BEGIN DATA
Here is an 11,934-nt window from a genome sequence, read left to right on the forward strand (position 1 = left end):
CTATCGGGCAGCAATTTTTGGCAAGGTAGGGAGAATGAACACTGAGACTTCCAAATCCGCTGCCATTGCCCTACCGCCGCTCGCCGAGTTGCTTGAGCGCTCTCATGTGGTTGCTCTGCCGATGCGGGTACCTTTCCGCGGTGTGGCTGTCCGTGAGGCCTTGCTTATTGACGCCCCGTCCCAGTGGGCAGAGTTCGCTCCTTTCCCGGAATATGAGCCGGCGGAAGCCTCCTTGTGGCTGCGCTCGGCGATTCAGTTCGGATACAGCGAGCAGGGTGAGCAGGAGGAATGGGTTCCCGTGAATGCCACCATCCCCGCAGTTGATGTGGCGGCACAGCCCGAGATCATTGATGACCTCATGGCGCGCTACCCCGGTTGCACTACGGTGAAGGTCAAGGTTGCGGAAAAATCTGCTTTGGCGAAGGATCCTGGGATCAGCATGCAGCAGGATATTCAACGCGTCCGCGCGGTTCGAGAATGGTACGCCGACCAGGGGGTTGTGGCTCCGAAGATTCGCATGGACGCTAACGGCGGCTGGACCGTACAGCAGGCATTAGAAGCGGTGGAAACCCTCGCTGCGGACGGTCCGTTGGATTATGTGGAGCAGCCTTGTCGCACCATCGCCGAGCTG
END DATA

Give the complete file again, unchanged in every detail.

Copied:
Here is an 11,934-nt window from a genome sequence, read left to right on the forward strand (position 1 = left end):
CTATCGGGCAGCAATTTTTGGCAAGGTAGGGAGAATGAACACTGAGACTTCCAAATCCGCTGCCATTGCCCTACCGCCGCTCGCCGAGTTGCTTGAGCGCTCTCATGTGGTTGCTCTGCCGATGCGGGTACCTTTCCGCGGTGTGGCTGTCCGTGAGGCCTTGCTTATTGACGCCCCGTCCCAGTGGGCAGAGTTCGCTCCTTTCCCGGAATATGAGCCGGCGGAAGCCTCCTTGTGGCTGCGCTCGGCGATTCAGTTCGGATACAGCGAGCAGGGTGAGCAGGAGGAATGGGTTCCCGTGAATGCCACCATCCCCGCAGTTGATGTGGCGGCACAGCCCGAGATCATTGATGACCTCATGGCGCGCTACCCCGGTTGCACTACGGTGAAGGTCAAGGTTGCGGAAAAATCTGCTTTGGCGAAGGATCCTGGGATCAGCATGCAGCAGGATATTCAACGCGTCCGCGCGGTTCGAGAATGGTACGCCGACCAGGGGGTTGTGGCTCCGAAGATTCGCATGGACGCTAACGGCGGCTGGACCGTACAGCAGGCATTAGAAGCGGTGGAAACCCTCGCTGCGGACGGTCCGTTGGATTATGTGGAGCAGCCTTGTCGCACCATCGCCGAGCTG